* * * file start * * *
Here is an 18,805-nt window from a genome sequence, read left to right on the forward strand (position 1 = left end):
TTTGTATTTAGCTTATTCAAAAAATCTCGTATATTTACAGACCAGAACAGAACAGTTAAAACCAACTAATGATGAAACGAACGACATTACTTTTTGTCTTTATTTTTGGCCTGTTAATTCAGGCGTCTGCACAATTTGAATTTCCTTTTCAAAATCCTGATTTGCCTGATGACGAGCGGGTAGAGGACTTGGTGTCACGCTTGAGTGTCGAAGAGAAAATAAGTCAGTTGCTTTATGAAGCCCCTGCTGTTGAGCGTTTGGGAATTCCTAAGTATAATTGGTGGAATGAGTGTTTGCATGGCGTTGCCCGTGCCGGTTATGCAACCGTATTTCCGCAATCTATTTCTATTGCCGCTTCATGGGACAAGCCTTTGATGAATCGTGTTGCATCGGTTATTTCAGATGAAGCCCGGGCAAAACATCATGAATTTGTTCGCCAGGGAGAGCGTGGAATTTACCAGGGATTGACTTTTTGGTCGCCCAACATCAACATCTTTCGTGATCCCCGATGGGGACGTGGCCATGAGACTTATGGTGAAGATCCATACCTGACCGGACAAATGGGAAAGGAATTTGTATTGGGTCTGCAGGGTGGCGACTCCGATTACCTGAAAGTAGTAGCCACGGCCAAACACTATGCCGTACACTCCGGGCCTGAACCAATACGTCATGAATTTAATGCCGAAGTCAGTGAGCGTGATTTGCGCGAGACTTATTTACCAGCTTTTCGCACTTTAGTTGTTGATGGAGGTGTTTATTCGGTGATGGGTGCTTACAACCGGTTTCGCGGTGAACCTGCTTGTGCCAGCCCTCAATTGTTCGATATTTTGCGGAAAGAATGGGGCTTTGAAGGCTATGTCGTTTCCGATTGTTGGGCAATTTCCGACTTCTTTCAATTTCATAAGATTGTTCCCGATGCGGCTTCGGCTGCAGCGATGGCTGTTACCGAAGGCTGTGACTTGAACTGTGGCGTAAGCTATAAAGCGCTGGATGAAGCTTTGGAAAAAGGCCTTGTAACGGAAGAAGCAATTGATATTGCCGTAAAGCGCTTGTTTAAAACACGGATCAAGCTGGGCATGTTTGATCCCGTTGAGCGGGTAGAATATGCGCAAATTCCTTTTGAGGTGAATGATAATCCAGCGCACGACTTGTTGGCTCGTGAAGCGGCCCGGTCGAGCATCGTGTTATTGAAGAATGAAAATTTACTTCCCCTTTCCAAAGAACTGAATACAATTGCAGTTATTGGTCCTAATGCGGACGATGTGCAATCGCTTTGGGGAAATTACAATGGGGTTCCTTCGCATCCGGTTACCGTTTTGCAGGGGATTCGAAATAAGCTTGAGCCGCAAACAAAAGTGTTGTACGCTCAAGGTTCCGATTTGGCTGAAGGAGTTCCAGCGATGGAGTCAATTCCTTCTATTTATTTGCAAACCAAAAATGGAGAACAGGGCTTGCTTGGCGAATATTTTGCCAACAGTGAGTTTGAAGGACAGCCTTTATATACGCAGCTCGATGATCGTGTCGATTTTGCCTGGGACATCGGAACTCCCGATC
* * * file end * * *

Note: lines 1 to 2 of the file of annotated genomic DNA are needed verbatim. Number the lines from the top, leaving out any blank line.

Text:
Here is an 18,805-nt window from a genome sequence, read left to right on the forward strand (position 1 = left end):
TTTGTATTTAGCTTATTCAAAAAATCTCGTATATTTACAGACCAGAACAGAACAGTTAAAACCAACTAATGATGAAACGAACGACATTACTTTTTGTCTTTATTTTTGGCCTGTTAATTCAGGCGTCTGCACAATTTGAATTTCCTTTTCAAAATCCTGATTTGCCTGATGACGAGCGGGTAGAGGACTTGGTGTCACGCTTGAGTGTCGAAGAGAAAATAAGTCAGTTGCTTTATGAAGCCCCTGCTGTTGAGCGTTTGGGAATTCCTAAGTATAATTGGTGGAATGAGTGTTTGCATGGCGTTGCCCGTGCCGGTTATGCAACCGTATTTCCGCAATCTATTTCTATTGCCGCTTCATGGGACAAGCCTTTGATGAATCGTGTTGCATCGGTTATTTCAGATGAAGCCCGGGCAAAACATCATGAATTTGTTCGCCAGGGAGAGCGTGGAATTTACCAGGGATTGACTTTTTGGTCGCCCAACATCAACATCTTTCGTGATCCCCGATGGGGACGTGGCCATGAGACTTATGGTGAAGATCCATACCTGACCGGACAAATGGGAAAGGAATTTGTATTGGGTCTGCAGGGTGGCGACTCCGATTACCTGAAAGTAGTAGCCACGGCCAAACACTATGCCGTACACTCCGGGCCTGAACCAATACGTCATGAATTTAATGCCGAAGTCAGTGAGCGTGATTTGCGCGAGACTTATTTACCAGCTTTTCGCACTTTAGTTGTTGATGGAGGTGTTTATTCGGTGATGGGTGCTTACAACCGGTTTCGCGGTGAACCTGCTTGTGCCAGCCCTCAATTGTTCGATATTTTGCGGAAAGAATGGGGCTTTGAAGGCTATGTCGTTTCCGATTGTTGGGCAATTTCCGACTTCTTTCAATTTCATAAGATTGTTCCCGATGCGGCTTCGGCTGCAGCGATGGCTGTTACCGAAGGCTGTGACTTGAACTGTGGCGTAAGCTATAAAGCGCTGGATGAAGCTTTGGAAAAAGGCCTTGTAACGGAAGAAGCAATTGATATTGCCGTAAAGCGCTTGTTTAAAACACGGATCAAGCTGGGCATGTTTGATCCCGTTGAGCGGGTAGAATATGCGCAAATTCCTTTTGAGGTGAATGATAATCCAGCGCACGACTTGTTGGCTCGTGAAGCGGCCCGGTCGAGCATCGTGTTATTGAAGAATGAAAATTTACTTCCCCTTTCCAAAGAACTGAATACAATTGCAGTTATTGGTCCTAATGCGGACGATGTGCAATCGCTTTGGGGAAATTACAATGGGGTTCCTTCGCATCCGGTTACCGTTTTGCAGGGGATTCGAAATAAGCTTGAGCCGCAAACAAAAGTGTTGTACGCTCAAGGTTCCGATTTGGCTGAAGGAGTTCCAGCGATGGAGTCAATTCCTTCTATTTATTTGCAAACCAAAAATGGAGAACAGGGCTTGCTTGGCGAATATTTTGCCAACAGTGAGTTTGAAGGACAGCCTTTATATACGCAGCTCGATGATCGTGTCGATTTTGCCTGGGACATCGGAACTCCCGATC